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Chick Workholding Solutions used a head-to-head vise-jaw changeover race to solicit possible design changes to its CNC Vise from attendees before market introduction. The vise includes features geared specifically toward CNC machining centers, including chip and coolant management, and the flexibility to be installed in numerous positions on a machine’s table. Its quick-slide jaw-closing capability can reduce change-over time for different sized workpieces.
In Motoman’s booth, the two-armed robot loading two machines demonstrated the savings in cycle time and floor space that can come from having two compact arms working independently and transferring parts from one gripper to the other. The same booth also featured a two-“eyed” robot that used two cameras to realize stereoscopic vision.
The balloon that serves as the symbol for the International Manufacturing Technology Show is not a bad metaphor. The mood at the show this year—held in September at Chicago’s McCormick Place—was buoyant. Attendance was up. Attendees and exhibitors were serious and busy.
Still, let’s not generalize. IMTS 2006 drew more than 91,000 attendees to see almost 1,300 exhibitors in well over 1 million square feet of exhibit space. Numbers such as those are so huge, they are too big to contain inside of any pat generalization about what was new or significant about the show this year. A lot was new or significant. Therefore, in place of generalizations, here are just a few impressions. As the editors of Modern Machine Shop canvassed this year’s show, the Metal Cutting Pavilion in particular, here is what we saw:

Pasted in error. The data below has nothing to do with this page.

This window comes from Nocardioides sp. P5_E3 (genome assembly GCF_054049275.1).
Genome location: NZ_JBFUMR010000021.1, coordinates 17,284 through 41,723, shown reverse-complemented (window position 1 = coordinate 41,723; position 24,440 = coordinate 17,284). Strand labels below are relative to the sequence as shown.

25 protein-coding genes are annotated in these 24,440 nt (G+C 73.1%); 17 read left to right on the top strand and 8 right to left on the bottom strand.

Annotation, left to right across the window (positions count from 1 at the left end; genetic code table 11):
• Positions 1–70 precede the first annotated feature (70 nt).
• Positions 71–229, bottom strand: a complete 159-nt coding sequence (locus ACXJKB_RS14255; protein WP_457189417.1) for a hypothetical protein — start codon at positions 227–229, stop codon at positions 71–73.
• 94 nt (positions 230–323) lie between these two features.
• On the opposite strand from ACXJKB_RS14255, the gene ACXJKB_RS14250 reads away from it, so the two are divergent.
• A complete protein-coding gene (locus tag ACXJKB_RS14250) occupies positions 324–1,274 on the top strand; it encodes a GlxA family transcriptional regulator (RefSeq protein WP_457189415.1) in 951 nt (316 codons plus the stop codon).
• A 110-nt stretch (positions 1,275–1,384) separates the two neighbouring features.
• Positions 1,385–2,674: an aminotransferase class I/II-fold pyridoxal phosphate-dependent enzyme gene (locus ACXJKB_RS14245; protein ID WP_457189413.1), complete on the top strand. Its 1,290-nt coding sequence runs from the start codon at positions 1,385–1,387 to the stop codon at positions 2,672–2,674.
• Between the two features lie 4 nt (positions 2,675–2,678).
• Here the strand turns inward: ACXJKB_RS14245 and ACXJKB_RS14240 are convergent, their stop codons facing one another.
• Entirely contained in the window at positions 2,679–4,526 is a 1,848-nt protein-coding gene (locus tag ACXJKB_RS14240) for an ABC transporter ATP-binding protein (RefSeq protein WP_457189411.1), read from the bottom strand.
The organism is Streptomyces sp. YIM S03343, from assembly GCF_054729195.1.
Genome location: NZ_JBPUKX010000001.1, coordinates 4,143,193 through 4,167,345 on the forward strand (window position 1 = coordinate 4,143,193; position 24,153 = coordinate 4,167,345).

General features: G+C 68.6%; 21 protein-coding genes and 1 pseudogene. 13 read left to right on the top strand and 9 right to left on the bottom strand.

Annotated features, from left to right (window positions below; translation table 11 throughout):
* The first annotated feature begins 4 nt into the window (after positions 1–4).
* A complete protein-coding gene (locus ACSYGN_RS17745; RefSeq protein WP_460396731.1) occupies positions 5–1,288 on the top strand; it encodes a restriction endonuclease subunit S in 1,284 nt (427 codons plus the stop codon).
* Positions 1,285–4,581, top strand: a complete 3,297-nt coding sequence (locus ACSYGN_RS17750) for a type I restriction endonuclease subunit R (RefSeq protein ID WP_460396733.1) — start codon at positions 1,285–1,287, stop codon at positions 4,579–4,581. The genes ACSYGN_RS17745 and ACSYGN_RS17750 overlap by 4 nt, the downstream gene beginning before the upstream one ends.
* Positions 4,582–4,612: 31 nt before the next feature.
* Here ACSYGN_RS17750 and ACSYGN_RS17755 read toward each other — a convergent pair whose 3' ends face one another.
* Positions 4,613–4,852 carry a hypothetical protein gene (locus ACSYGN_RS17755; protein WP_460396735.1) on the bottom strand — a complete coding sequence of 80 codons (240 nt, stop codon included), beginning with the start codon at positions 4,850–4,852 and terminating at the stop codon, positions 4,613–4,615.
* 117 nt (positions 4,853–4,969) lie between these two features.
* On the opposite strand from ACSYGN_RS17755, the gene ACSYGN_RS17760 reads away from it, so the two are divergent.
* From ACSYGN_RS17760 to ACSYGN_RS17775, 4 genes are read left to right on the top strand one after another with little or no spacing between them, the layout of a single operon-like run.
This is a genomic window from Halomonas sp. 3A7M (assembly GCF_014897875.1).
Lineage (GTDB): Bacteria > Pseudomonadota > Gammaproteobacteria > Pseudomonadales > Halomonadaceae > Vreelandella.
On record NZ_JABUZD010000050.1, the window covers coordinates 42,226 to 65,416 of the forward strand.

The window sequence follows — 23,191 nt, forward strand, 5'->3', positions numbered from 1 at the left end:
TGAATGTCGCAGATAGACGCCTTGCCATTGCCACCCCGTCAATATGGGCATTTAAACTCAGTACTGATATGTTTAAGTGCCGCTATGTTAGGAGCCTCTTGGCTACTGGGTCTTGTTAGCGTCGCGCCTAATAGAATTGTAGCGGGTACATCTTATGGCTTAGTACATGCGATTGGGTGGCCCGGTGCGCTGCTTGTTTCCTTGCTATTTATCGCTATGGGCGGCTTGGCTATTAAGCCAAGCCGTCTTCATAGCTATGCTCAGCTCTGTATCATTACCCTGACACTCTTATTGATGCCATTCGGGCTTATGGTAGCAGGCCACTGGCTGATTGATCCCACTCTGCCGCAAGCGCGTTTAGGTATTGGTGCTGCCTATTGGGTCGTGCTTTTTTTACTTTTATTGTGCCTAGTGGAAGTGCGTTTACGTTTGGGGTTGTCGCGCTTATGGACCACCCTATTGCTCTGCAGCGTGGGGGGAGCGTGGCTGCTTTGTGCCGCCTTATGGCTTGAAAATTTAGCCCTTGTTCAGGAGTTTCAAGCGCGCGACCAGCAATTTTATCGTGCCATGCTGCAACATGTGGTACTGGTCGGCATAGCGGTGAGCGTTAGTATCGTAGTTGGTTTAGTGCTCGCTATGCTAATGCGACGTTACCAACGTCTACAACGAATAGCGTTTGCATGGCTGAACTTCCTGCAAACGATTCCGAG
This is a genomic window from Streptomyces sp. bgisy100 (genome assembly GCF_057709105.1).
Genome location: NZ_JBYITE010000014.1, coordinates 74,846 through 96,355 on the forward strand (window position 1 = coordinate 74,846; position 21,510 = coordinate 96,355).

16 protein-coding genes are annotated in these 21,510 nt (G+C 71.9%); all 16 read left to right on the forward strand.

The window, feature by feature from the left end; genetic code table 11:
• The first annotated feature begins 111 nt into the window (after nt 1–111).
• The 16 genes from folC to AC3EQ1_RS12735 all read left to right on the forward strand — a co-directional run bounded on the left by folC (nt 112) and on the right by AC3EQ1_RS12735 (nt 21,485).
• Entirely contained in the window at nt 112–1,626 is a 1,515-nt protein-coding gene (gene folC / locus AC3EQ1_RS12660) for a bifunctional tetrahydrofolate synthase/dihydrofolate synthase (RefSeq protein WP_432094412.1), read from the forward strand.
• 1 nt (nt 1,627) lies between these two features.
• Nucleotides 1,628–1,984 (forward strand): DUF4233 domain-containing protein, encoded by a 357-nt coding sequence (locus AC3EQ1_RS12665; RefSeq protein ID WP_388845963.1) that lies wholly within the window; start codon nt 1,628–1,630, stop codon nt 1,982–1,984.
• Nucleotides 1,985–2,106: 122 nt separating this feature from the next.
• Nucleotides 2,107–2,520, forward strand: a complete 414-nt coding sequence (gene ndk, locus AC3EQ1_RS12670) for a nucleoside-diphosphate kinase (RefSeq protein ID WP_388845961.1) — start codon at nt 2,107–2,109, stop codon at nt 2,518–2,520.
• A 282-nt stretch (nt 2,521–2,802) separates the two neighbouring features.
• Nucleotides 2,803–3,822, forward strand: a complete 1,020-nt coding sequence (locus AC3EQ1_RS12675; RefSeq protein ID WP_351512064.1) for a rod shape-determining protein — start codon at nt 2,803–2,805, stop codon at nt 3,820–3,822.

- Lots of robots. This was a visible difference from past shows. Not just robot suppliers had them on display, but various machine tool builders showed them as well—wishing to stress their ability to provide fully integrated robotic systems. Clearly, the machine tool companies have perceived the demand for automation.
- Many more big machines, as well as significantly more machines doing tiny work. Parts that are too big to ship economically and parts demanding precise machining of tiny features represent two classes of work likely to keep growing in importance for U.S. shops.
- Oilfield and medical emphasis. The traditional industry segments emphasized at this show have included automotive, aerospace, die/mold and job shop. Those segments were all served this year as well, but now the list has grown to include the oilfield and medical segments. Plenty of machine tools were touted specifically for medical or oilfield machining, and at least one exhibitor had an oil-drilling bit featured prominently in its display.
- Multi-process machines in multiplied abundance. These machines have expanded in variety well beyond the live-tool lathe. Demonstrations at the show included turning on a grinding machine and grinding on a turning machine, as well as EDM and waterjet within a common platform and machining centers able to perform turning as needed. As for the live-tool lathes, these have grown in size, and some have also improved enough in milling versatility that it hardly seems fitting to call them lathes anymore.
Examples of new or important technologies we found at IMTS this year will be covered in this magazine throughout the months to come. We can’t fit it all in one issue, let alone in one article. As a result, what follows is not a summary. What follows should not even be considered the highlights. Instead, here is a sample of what you might have missed. Even if you were at the show, you might not have seen these sights, because you just weren’t able to get to everything within those million square feet.blog comments powered by Disqus